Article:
Companion Planting & Supporting Survivors

We love companion planting for its practical benefits — pest control, improved pollination, maximizing use of space. And we also appreciate the approach because of its connection to our mission of ending intimate partner abuse.

Although many tried and true companion combinations exist, the “Three Sisters” of corn, beans, and squash are well known. Grown and eaten together for centuries by Native Americans, each of the sisters contributes something unique to the growing process.

This article from the Farmer’s Almanac explains how the corn offers support, beans bring nitrogen, and the squash leaves shade the soil. The Three Sisters tradition is beautiful metaphor for surviving intimate partner abuse. A purposefully chosen circle of friends, family, and advocates encourages safety, healing, and growth.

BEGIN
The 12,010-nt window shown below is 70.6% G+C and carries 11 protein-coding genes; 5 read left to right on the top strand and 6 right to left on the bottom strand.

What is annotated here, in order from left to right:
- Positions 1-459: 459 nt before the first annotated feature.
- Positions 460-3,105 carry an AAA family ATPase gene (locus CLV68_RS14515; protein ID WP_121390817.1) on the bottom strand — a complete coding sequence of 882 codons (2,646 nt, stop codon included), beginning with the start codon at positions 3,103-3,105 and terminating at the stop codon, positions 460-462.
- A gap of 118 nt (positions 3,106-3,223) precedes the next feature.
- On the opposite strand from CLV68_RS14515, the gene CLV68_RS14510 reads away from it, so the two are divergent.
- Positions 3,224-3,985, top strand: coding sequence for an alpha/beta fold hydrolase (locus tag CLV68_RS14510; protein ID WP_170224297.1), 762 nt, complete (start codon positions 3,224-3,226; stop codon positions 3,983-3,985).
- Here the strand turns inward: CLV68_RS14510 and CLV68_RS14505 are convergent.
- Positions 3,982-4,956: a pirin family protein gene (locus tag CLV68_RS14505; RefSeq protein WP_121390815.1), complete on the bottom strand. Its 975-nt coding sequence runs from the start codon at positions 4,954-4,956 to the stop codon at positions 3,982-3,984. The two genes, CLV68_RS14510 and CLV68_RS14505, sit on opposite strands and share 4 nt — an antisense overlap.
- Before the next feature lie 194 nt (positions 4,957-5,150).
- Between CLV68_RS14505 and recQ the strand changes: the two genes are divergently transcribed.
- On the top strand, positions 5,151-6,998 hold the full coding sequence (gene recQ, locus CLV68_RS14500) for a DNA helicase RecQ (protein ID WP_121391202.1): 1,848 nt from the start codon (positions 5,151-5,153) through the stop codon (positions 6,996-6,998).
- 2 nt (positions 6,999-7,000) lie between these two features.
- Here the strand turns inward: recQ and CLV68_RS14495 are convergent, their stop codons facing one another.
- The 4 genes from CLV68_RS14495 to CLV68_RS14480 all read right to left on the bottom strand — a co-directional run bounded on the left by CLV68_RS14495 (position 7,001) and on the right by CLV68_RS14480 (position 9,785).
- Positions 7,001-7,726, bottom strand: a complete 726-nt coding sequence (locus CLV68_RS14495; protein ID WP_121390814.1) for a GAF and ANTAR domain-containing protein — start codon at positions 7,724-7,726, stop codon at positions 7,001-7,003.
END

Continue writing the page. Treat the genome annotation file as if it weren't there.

Sometimes, in life and farming, it takes some testing and disappointment to establish this healthy circle of support. After frustrating results from our companion planting last year, we gave it another try this year.  Informed by valuable lessons learned, our bed of popcorn, pole beans, and sweet potatoes is thriving!

We opted for tilling the bed this year, as opposed to our no-till approach last year. The sweet potato slips were planted first.  Next, we transplanted our corn instead of direct seeding. We saw a huge improvement with this approach and will continue the process in the future. A couple of weeks later, after the popcorn had some time to settle, we planted pole beans next to the popcorn.

We’ve done one good weeding in this bed so far and are excited to reap the harvest later this fall. So, which companion plantings have you found to be most successful in your gardens? And which sister are you in your personal circles of support — strength, energy, or shade?

 

 

About the Author:

GreenHouse17 is a nonprofit advocacy organization committed to ending intimate partner abuse in families and the community. Serving 17 counties in central Kentucky. Nurturing lives harmed by intimate partner abuse.

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